Communication Channels

Communication within a community impacts the contributor experience, influences an individual’s sense of belonging, and provides a historical record of project decisions. The choice of channels will depend on the specific requirements of your project, such as keeping the community informed of any known bugs or upcoming features, assessing the current needs from the community members, inviting comments on the management plans, facilitating the overall progress of the project, as well as having somewhere to field questions and feedback.

When setting up your communication channels, there are some important things to consider such as the following:

  • How easy is it for the community to find these channels and subscribe/unsubscribe to them?

  • Are they moderated? Under-represented groups may not participate if a channel is a free for all.

  • How easy is it for members of the community to find and join specific conversations they are interested in?

  • Will it be a “noisy” channel (for example, lots of notifications)?

  • Can users control or filter what kind of information they receive?

There are three commonly used channels: mailing lists (such as Topicbox or Google groups), community forums (such as Vanilla Forum or Discourse) and chats (such as Gitter or Slack). Besides these, many communities also use platforms for weekly or monthly newsletters, blogs, and social media on Twitter or Facebook.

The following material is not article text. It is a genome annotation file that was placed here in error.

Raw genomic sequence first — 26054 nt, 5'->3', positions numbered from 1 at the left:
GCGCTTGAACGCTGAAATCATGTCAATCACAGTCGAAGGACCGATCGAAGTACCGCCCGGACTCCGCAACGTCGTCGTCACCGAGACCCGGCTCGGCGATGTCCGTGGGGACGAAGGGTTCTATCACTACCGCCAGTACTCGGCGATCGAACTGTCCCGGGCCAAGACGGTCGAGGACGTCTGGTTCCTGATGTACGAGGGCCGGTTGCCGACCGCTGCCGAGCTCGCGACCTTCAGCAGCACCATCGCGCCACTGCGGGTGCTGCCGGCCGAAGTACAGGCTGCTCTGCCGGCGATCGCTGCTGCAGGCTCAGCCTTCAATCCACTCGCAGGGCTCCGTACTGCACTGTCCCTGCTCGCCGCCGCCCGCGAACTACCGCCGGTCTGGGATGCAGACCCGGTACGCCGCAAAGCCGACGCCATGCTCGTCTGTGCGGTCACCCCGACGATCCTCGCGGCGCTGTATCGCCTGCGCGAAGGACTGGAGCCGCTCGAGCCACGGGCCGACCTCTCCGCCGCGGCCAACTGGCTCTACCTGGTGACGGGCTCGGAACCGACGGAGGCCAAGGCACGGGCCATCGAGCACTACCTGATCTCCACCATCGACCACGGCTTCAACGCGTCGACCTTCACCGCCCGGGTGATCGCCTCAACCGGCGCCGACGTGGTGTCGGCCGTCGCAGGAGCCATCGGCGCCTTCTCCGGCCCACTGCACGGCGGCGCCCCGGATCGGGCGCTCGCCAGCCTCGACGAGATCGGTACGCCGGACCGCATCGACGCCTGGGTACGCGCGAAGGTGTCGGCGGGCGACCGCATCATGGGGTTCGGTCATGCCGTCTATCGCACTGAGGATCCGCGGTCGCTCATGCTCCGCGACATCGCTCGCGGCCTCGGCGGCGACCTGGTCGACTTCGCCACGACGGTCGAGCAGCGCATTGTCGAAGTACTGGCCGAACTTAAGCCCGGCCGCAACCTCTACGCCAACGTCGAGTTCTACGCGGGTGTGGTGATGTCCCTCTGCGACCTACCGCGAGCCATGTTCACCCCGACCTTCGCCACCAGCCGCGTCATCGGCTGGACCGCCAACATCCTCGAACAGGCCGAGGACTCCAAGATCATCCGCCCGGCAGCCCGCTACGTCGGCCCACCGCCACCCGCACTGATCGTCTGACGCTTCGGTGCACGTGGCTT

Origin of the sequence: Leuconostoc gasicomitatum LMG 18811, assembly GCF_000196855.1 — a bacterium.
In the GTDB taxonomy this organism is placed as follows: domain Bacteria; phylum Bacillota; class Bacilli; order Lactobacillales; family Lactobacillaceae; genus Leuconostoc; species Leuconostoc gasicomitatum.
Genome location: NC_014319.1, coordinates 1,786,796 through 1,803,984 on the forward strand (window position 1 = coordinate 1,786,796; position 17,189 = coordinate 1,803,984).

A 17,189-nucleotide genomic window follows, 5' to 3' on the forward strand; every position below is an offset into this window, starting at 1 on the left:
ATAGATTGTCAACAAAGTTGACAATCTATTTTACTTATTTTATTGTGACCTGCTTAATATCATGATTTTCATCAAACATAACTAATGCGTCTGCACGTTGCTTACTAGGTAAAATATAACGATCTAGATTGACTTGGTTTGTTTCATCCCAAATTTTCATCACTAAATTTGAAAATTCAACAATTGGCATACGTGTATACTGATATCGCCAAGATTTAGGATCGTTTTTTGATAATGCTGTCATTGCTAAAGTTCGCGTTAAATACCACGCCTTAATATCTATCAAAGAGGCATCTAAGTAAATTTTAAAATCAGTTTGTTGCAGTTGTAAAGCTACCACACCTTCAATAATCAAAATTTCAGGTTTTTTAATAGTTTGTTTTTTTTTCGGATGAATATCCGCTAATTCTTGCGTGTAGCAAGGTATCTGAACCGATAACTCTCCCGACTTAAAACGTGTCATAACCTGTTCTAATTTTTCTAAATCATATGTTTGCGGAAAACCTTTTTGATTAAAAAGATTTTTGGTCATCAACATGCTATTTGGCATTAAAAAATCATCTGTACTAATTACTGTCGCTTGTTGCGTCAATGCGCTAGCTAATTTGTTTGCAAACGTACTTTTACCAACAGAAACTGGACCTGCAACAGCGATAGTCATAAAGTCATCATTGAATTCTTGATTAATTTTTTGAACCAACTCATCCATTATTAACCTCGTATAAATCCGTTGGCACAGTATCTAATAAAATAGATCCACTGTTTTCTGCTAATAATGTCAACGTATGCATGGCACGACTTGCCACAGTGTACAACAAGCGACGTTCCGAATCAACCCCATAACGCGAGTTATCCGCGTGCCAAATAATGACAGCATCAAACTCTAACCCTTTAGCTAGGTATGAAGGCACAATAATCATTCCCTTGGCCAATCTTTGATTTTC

In the table below, some properties of the first three communication platforms have been highlighted, which will allow Open Source project leaders to choose the most appropriate channels for their communities.

Features of different Communication Channels

The table below compares features of mailing lists, forums and chats. Here are the questions we are asking when thinking about each feature.

  • Media Sharing: Can media, such as screenshots, be easily shared on this platform?

  • Archivable: Is the history of the conversations easily accessible?

  • Persistent: Do the conversations remain available and accessible on the platform? If not “forever”, how long for? If not all conversations, what proportion?

  • Noisy: How many notifications will people receive and can they be managed?

  • Open: Can anyone join the platform or is there an invitation/approval process?

  • Consistent User Experience (UX): Does the platform appear consistent despite a user’s browser, email client, and such?

  • Threading/Filtering of conversations: Is it apparent who is replying to who and what topic a thread is addressing?

  • Social sharing: Can conversations easily be shared on social media platforms for promotion or community engagement?

  • User profiles: Is it easy to tell who is participating in the conversation and how they might relate to the project?

  • “Friending”/”Ignoring” capabilities: Can users choose which opinions they are alerted to?

  • Searchable by topic: Can the conversations by categorised and searched by that category?

  • Easily Exportable: Are the conversations stored in a consistent format? Are tools available to export the conversations (to an archive, for example)?


Mailing Lists



Media sharing

✅ (cumbersome)





Consistent UX

Threading/Filtering of conversations

Social sharing

User profiles

“Friending”/”Ignoring” capabilities

Searchable by topic

Easily Exportable